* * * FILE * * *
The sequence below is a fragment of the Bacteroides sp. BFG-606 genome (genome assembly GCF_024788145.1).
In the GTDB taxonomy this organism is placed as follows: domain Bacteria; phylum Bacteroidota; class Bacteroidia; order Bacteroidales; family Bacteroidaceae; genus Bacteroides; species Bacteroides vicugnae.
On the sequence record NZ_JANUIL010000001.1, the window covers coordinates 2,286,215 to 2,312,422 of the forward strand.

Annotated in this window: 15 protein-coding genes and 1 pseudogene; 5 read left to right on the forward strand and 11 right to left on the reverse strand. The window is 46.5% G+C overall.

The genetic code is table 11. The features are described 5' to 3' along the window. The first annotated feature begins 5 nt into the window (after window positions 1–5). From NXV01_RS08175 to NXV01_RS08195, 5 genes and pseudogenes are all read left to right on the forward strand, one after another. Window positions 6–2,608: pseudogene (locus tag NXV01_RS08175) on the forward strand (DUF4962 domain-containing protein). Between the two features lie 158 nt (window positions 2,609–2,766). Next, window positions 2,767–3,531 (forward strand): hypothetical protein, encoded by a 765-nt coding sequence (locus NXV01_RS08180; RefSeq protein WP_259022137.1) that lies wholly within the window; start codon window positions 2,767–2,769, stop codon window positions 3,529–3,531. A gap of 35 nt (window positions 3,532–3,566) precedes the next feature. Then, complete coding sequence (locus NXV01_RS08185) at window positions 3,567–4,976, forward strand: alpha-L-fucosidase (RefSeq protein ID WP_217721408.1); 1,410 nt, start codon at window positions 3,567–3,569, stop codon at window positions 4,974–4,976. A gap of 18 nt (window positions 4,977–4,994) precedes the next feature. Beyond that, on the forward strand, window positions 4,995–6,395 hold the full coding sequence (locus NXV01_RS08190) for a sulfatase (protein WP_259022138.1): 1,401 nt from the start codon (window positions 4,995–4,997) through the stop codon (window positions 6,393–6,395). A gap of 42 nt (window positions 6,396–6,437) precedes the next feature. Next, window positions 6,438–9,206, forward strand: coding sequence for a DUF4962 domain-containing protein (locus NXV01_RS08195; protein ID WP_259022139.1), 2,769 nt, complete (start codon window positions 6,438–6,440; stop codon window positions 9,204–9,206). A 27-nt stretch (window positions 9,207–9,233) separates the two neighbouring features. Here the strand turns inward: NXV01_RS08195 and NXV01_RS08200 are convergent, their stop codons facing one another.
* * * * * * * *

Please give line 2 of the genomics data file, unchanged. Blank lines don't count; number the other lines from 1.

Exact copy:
In the GTDB taxonomy this organism is placed as follows: domain Bacteria; phylum Bacteroidota; class Bacteroidia; order Bacteroidales; family Bacteroidaceae; genus Bacteroides; species Bacteroides vicugnae.